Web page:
- Ph.D., Johns Hopkins University, 1998
Elizabeth Cullen Dunn
Elizabeth Cullen Dunn’s work focuses on forced migration. For more than a decade, she has worked with refugees and internally displaced people. In her latest book, No Path Home: Humanitarian Camps and the Grief of Displacement, looks critically at the refugee camp as a space of both bureaucratic regulation and existential crisis. Using an ontological approach, she shows that displaced people become stuck in camps not only because of war, but because of the logic of humanitarianism, which traps people in states of uncertainty, extreme pressure, and eventually abandonment. No Path Home is based on more than 16 months of ethnographic work in the Republic of Georgia, where Dunn lived and worked in a camp for victims of ethnic cleansing.
Dunn also works in food studies. From 2001-2008, her work focused particularly on global food safety regulations, and the new spaces they created. Working in Colorado’s beef industry, Poland’s pork industry and fruit and vegetable processing in the Republic of Georgia, Dunn investigated how regulations put forth by USDA, the UN’s Food and Agriculture Organization and the European Union turned places from kill floors and lairages to the back end of a cow into new sites of scientific investigation and bureaucratic regulation. Her new work returns to her roots in labor studies, and looks at the ways American meatpacking has become dependent on refugee labor.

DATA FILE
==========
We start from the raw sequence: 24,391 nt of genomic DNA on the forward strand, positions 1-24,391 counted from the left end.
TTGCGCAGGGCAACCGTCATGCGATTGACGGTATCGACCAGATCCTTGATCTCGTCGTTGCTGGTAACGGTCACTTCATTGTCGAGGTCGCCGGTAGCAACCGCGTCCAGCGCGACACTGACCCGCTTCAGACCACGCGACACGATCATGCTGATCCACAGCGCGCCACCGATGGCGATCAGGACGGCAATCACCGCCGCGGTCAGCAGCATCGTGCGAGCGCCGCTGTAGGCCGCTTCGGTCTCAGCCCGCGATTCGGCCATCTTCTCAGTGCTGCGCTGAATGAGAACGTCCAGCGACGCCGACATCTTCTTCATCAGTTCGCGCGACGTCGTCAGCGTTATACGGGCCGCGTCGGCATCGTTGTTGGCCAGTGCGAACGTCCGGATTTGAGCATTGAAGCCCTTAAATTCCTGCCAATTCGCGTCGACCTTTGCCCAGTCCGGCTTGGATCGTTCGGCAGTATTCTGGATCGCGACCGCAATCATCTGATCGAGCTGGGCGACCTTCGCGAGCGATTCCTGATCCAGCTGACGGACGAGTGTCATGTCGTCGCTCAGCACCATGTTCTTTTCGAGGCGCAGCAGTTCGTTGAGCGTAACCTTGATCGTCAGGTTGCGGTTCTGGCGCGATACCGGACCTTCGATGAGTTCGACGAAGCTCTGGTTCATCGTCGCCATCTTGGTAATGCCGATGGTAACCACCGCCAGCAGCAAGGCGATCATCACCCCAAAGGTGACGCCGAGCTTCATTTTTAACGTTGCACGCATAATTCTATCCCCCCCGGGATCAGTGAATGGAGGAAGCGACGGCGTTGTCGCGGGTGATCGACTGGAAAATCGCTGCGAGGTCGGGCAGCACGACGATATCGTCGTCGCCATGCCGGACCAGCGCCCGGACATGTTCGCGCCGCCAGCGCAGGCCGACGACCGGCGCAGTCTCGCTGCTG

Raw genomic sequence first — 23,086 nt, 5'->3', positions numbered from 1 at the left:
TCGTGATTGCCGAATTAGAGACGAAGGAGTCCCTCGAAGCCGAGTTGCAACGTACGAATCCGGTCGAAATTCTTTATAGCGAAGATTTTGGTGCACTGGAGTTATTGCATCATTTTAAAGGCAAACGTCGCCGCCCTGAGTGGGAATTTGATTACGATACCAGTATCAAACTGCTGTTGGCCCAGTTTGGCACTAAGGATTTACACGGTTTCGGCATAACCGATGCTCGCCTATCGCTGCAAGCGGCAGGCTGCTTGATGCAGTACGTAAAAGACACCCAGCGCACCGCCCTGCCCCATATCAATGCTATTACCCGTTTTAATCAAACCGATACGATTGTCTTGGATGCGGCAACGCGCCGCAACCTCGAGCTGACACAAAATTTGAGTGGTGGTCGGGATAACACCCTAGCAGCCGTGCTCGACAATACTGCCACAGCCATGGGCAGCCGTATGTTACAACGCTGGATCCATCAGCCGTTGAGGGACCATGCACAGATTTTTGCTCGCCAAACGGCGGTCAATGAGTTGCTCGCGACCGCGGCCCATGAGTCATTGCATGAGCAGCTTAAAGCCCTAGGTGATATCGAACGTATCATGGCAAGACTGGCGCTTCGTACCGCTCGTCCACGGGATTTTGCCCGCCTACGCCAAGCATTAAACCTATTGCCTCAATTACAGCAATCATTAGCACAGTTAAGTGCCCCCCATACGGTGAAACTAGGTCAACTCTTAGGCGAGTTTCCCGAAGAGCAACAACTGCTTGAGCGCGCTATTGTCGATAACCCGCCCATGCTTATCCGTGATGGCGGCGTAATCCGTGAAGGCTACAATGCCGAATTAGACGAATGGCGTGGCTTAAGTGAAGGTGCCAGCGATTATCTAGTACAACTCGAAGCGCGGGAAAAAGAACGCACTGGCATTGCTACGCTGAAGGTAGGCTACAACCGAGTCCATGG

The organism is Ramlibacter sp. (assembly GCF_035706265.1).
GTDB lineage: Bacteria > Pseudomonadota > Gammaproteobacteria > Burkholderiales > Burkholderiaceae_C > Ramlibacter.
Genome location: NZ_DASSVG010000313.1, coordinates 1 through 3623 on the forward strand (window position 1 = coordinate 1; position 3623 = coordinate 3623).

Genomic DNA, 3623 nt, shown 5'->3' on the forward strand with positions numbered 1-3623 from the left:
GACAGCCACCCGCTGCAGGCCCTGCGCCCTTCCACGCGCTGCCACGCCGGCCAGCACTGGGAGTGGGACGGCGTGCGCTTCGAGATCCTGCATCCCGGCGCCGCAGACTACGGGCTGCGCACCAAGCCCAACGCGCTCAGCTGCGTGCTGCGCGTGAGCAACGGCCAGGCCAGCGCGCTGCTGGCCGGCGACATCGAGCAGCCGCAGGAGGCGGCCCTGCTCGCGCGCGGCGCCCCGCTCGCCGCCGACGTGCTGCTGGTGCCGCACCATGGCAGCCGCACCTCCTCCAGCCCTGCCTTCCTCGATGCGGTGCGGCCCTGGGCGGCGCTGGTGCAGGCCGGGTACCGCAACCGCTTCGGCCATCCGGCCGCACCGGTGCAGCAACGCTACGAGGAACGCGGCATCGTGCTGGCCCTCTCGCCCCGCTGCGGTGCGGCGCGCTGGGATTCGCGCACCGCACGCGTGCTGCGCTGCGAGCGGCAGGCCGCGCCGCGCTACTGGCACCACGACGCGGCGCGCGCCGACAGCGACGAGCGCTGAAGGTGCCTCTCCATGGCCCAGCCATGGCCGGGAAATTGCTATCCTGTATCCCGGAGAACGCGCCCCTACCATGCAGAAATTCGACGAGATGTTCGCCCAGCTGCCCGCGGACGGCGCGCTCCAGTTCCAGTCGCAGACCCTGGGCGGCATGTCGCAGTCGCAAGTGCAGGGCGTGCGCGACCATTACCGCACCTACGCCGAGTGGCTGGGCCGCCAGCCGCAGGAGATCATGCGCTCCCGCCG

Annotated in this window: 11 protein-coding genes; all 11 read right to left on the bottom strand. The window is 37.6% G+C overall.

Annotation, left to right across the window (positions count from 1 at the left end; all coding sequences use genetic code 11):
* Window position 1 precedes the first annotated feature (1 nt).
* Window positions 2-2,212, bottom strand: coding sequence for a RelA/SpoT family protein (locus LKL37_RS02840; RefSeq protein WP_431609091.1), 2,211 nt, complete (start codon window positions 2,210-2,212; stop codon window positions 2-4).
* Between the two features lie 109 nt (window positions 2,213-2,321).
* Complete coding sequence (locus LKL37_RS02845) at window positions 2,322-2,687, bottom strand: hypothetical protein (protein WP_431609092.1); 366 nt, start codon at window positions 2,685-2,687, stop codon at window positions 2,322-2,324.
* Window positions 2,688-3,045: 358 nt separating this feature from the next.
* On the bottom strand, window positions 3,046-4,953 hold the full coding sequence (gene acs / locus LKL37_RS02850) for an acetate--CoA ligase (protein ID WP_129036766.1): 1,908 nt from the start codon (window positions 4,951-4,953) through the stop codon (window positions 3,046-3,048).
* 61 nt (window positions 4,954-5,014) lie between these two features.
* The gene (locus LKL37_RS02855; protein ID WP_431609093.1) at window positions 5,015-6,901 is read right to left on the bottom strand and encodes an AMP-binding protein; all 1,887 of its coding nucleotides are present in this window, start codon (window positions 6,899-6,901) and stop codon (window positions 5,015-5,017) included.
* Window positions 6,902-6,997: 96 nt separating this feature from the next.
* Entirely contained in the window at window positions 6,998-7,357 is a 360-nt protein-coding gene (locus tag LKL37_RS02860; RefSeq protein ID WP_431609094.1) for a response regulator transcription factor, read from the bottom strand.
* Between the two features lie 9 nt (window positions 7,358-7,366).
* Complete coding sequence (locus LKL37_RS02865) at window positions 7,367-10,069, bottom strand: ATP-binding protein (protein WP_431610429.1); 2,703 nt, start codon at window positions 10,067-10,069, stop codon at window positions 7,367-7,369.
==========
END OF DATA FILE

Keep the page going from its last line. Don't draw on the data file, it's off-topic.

Most of Dunn’s work has been done in the former Eastern Bloc. Her early work, which culminated in Privatizing Poland: Baby Food, Big Business and the Remaking of Labor, focused on the transition from socialism in former Warsaw Pact states. Beginning in 2001, she focused on the former USSR, particularly on the non-Russian republics. In addition to her work in Georgia, she has also conducted research on displaced Chechens in Kyrgyzstan.
Her scholarly work has been published in Antipode, Cultural Anthropology, American Ethnologist, and Slavic Review. She also writes for wide-circulation media, including Slate, and Boston Review.